So in the spirit of St. Patrick’s day, Laura whipped up a delicious dish of corned beef and cabbage. The interesting part was the conversation about how the dish came to be, what goes in it, and the dynamic of families that might have shared it together. We meditated on the Irish immigrant families in America that didn’t have access to their preferred pork, and suffering economic hardships, resorted to using cabbage as way to extend the cheap and somewhat familiar corned beef. Add some onions, carrots, and potatoes and it’s a complete and healthy meal.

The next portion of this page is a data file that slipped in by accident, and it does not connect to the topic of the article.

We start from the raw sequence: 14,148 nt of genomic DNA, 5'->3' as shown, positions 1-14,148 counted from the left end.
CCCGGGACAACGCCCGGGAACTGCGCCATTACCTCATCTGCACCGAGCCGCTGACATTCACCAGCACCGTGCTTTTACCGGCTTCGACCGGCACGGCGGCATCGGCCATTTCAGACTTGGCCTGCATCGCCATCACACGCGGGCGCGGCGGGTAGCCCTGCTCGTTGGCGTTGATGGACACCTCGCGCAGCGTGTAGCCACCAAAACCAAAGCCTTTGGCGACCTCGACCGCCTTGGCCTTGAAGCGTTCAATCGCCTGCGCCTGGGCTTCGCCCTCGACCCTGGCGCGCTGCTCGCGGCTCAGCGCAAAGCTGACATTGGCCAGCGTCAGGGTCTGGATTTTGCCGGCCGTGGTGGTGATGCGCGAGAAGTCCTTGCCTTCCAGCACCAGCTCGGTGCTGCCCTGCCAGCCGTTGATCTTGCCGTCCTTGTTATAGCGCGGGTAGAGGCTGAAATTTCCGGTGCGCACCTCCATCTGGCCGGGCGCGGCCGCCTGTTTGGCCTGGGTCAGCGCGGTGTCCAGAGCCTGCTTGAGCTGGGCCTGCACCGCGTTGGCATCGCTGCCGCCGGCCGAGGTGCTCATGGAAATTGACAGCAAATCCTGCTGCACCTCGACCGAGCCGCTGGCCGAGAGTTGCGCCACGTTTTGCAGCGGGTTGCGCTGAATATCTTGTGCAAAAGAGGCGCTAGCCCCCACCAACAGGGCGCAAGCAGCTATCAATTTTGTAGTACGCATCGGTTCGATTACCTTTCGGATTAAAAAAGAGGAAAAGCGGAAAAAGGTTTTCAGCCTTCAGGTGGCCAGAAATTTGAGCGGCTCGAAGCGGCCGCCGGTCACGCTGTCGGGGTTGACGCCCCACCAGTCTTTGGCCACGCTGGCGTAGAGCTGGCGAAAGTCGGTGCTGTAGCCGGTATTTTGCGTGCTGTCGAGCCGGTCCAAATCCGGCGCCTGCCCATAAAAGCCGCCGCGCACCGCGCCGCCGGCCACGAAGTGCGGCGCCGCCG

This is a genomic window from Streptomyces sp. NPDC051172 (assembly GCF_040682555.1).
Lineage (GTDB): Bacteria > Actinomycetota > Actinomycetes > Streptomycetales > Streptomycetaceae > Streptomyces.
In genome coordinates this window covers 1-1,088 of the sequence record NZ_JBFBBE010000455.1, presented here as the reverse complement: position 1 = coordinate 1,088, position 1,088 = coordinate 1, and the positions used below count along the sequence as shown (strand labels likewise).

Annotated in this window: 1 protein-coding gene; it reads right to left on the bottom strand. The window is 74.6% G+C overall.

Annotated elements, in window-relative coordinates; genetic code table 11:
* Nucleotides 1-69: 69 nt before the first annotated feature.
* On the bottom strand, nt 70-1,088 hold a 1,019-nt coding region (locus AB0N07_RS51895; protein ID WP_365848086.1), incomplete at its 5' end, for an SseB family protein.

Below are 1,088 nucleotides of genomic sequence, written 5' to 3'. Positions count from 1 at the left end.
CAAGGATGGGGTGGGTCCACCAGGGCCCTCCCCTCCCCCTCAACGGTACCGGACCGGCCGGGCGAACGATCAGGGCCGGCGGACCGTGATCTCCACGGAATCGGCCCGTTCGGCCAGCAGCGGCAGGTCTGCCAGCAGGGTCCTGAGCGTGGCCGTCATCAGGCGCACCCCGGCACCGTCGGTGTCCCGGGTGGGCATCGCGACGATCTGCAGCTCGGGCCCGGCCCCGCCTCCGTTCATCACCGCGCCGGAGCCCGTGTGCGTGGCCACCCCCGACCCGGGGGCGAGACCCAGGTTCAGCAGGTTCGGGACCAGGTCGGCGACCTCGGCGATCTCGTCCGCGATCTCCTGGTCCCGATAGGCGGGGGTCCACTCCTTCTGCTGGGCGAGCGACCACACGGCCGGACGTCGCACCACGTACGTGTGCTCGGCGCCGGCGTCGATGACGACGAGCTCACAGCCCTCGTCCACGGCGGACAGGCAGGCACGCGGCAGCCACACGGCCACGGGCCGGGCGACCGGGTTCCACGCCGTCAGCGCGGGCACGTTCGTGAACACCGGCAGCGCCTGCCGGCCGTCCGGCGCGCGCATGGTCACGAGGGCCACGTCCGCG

“You know,” Laura observed, “I just cannot believe that nobody mentioned garlic in this dish.”
“I know, who doesn’t put garlic in a dish like that. It’s sacrilegious,” I replied. “Throw it in. It’s a family dish.”
“Should I add some corn?”
“Oh yeah, definitely, a hint of sweetness, and a native American staple, peasant food with a dash of this and a dash of that, borrowed, available, and left over.”
It doesn’t necessarily look great, but ours was delicious.
The verdict: I don’t know about you, but I could happily survive on family style poverty food.